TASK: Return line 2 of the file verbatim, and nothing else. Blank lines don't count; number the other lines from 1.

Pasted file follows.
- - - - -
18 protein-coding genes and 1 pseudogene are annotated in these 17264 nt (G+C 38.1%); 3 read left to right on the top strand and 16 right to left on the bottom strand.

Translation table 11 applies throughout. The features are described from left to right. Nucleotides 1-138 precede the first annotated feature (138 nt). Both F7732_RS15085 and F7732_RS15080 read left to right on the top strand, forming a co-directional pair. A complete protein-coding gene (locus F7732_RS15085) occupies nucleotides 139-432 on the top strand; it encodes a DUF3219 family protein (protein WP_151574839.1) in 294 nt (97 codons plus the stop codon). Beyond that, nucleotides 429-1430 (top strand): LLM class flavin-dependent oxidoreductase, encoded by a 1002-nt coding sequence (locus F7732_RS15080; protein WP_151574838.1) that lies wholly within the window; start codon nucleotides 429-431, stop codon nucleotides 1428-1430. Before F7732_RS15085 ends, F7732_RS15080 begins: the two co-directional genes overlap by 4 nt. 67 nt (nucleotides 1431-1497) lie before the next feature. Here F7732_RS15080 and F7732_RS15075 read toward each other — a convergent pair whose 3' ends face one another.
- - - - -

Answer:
Translation table 11 applies throughout. The features are described from left to right. Nucleotides 1-138 precede the first annotated feature (138 nt). Both F7732_RS15085 and F7732_RS15080 read left to right on the top strand, forming a co-directional pair. A complete protein-coding gene (locus F7732_RS15085) occupies nucleotides 139-432 on the top strand; it encodes a DUF3219 family protein (protein WP_151574839.1) in 294 nt (97 codons plus the stop codon). Beyond that, nucleotides 429-1430 (top strand): LLM class flavin-dependent oxidoreductase, encoded by a 1002-nt coding sequence (locus F7732_RS15080; protein WP_151574838.1) that lies wholly within the window; start codon nucleotides 429-431, stop codon nucleotides 1428-1430. Before F7732_RS15085 ends, F7732_RS15080 begins: the two co-directional genes overlap by 4 nt. 67 nt (nucleotides 1431-1497) lie before the next feature. Here F7732_RS15080 and F7732_RS15075 read toward each other — a convergent pair whose 3' ends face one another.